B y  c o r y  f r y e

Dave Alvin once likened his oeuvre to a “big, messy melting pot,” one he’s been paddling around since 1979 when his first band, The Blasters, shook L.A.'s punk core with a sinewy blast of roots. The match may have seemed doomed on paper, a violent clash of double-barreled disciplines, but The Blasters found receptive ears for their fledgling legend.


They came from Downey, California, too. Imagine. I can’t speak for its mid-20th-century environs, but as a former postmillennial resident of the adjacent Pico Rivera, I recollect a soapy enclave doused in supper-club cologne with a mouthful of churches on every block and an original McDonald’s reclothed as a museum to cholesterol. As a whole it’s devoted to its preferred progeny, Richard and Karen Carpenter, with apartment complexes named after their songs. I know of no such monuments for Dave and Phil Alvin. No Marie, Marie Hair Emporium. No American Music School for the Gifted. That such a place birthed the finest titans of Americana's grand revival — junior historians reared on country, rockabilly, and the blues — is nothing short of remarkable. 

Dave split in 1986. Although he occasionally gazes back, he’s since embarked on his own long ride, once as a momentary member of his contemporaries, X (released the same year, X’s and The Blasters’ 1980 debuts, Los Angeles and American Music, respectively, occupy opposing poles of the cultural spectrum, though both remain pivotal to grokking the scene), but mostly as a lone wolf with an occasional band. He’s dropped 19 albums over the last 30 years, expressing his lifelong debt to the masters while demonstrating his own worth to the canon as explorer and student.

This year's been no different, pandemic be damned. In February, he corralled Victor Krummenacher (Camper Van Beethoven!), Michael Jerome, and David Immergluck into an astonishingly psychedelic pill called The Third Mind. Their titular Yep Roc bow blends covers with such breathtaking guitar workout/freakout originals as "Claudia Cardinale," the fiery instrumental that matches its subject's volcanic sumptuousness (the Italian actress was gorgeous enough to be the envy of her surrounding vistas in 1968's Once Upon a Time in the West, her eyes an opera unto themselves). Here, the Grateful Dead's "Morning Dew" sounds like a Forever Changes outtake, Haight-Ashbury by way of Clark and Hilldale.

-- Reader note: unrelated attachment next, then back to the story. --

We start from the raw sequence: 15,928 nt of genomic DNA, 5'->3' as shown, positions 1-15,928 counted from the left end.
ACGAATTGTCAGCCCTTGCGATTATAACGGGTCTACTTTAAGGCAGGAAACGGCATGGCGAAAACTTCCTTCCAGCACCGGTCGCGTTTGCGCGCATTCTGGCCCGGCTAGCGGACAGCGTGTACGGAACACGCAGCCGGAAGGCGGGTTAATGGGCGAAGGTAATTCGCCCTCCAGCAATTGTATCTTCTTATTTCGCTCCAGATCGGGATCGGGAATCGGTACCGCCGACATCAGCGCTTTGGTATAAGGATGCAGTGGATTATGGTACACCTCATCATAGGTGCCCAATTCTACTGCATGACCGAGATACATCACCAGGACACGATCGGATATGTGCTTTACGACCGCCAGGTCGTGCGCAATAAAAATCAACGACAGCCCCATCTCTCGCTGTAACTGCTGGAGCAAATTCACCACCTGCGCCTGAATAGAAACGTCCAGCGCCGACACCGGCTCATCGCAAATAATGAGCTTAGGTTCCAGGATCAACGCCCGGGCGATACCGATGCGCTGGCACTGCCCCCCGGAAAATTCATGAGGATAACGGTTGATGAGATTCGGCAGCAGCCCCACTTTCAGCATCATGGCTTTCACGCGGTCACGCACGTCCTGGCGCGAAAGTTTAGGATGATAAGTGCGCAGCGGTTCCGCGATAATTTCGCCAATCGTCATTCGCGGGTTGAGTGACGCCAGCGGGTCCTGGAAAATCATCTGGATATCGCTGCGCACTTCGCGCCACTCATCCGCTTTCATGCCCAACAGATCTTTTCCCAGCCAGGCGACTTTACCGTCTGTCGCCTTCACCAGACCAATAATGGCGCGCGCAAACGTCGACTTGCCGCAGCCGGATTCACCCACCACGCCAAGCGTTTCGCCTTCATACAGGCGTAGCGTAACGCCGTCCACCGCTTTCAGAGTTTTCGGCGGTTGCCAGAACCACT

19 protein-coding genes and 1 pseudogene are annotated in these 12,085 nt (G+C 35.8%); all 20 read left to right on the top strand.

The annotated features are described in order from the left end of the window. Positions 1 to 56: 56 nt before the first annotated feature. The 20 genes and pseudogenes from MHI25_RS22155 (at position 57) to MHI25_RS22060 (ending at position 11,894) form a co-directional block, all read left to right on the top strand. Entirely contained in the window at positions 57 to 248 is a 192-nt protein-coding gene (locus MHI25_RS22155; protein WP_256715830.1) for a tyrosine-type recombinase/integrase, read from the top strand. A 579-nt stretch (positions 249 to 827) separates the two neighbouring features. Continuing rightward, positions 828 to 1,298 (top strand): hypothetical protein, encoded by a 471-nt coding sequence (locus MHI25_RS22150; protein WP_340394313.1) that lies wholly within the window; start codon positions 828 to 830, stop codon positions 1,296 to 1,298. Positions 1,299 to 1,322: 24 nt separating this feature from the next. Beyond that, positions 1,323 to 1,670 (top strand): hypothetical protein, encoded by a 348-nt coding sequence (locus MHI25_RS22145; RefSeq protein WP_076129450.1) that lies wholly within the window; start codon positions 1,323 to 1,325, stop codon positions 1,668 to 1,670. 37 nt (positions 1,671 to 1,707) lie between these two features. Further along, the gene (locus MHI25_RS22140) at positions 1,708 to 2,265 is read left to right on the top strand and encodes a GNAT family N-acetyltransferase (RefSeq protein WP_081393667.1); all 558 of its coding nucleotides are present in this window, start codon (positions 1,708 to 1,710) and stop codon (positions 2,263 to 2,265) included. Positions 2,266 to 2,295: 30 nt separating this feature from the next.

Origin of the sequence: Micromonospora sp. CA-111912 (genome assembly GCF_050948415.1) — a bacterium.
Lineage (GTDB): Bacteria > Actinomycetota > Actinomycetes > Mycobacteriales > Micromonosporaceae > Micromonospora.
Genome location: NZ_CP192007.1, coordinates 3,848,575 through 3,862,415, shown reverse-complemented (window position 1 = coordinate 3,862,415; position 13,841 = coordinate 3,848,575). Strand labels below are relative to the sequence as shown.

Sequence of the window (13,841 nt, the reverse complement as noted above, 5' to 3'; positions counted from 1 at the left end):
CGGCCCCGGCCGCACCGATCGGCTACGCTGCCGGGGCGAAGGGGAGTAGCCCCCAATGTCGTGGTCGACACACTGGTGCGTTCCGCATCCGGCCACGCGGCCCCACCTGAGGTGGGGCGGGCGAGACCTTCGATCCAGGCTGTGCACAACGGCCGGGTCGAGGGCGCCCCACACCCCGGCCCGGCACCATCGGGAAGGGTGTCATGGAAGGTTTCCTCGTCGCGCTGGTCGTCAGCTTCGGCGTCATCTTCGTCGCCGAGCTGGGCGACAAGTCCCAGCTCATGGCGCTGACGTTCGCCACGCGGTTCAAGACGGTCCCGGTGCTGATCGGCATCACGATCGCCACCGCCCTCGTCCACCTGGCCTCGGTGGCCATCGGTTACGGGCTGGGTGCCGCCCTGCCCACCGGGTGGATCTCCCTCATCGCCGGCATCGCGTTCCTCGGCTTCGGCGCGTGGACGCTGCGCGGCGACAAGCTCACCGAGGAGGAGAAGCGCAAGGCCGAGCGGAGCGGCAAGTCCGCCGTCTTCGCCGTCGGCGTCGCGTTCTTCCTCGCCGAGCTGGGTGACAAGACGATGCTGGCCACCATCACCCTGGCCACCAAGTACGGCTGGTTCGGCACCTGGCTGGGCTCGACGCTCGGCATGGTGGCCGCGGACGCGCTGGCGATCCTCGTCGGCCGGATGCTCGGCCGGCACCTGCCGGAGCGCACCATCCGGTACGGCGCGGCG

Last month arrived Album No. 2, another recipe of interpretations and originals called From an Old Guitar: Rare and Unreleased Recordings. As promised, it's a trove dropped mostly between 2005 and 2016 (a take on Mickey Newbury's "Mobile Blue" landed during his April 2000 sessions for the Grammy-winning Public Domain: Songs from the Wild Land), and if you own any of these songs on their intended albums, guard them, because most are long out of print. He soothes the prickly curls of Bob Dylan's "Highway 61 Revisited" to slinkier Satanic grooves under Leonard Cohen-cool sermonizing; in the press materials, Alvin says he planted the generational prophet in the gulf between Mose Allison and Little Milton. He strips the angelic goosebumps from Waylon Jennning's supernaturally fine "Amanda," giving the harmony vocal to the late Chris Gaffney and narrowing it to a straight declaration of heartbreak. Alvin's old stomping grounds may be different from Peter Case's (they rose on separate coasts, though both made their names in the same zip code) on  "On the Way Downtown," but the wistful destination seems familiar nonetheless, despite Alvin's zydeco wash. As he told American Songwriter's Geoffrey Himes last month, “When I do covers, I consider them my songs.” And he treats them with a creator's care.


That his three originals remained rare until now seems simultaneously criminal (they're pretty fucking great) and calculated to round out this specific effort in sequential perfection. "Beautiful City 'Cross the River" glows and rocks as dance-floor gospel for FX's Justified, Raylan Givens' smoldering smirk an optional accessory. "Krazy and Ignatz" serves as instrumental homage to Krazy Kat, the characters' antics mirrored by dobro and slide guitar. Guitar wraps on "Signal Hill Blues," a Carver-esque saunter into adulthood intended for 2011's Eleven Eleven. Here it is at last, better late than never, sweating pools into a swampy blues and ending this great adventure. The melting pot runneth over again.


WHAT: American Strings Series webcast with Dave Alvin, hosted by Bob Santelli of Oregon State University and the Grammy Museum

WHEN: 5 p.m. Wednesday, Dec. 9

COST: Free, but register online.

INFO: Webinar registration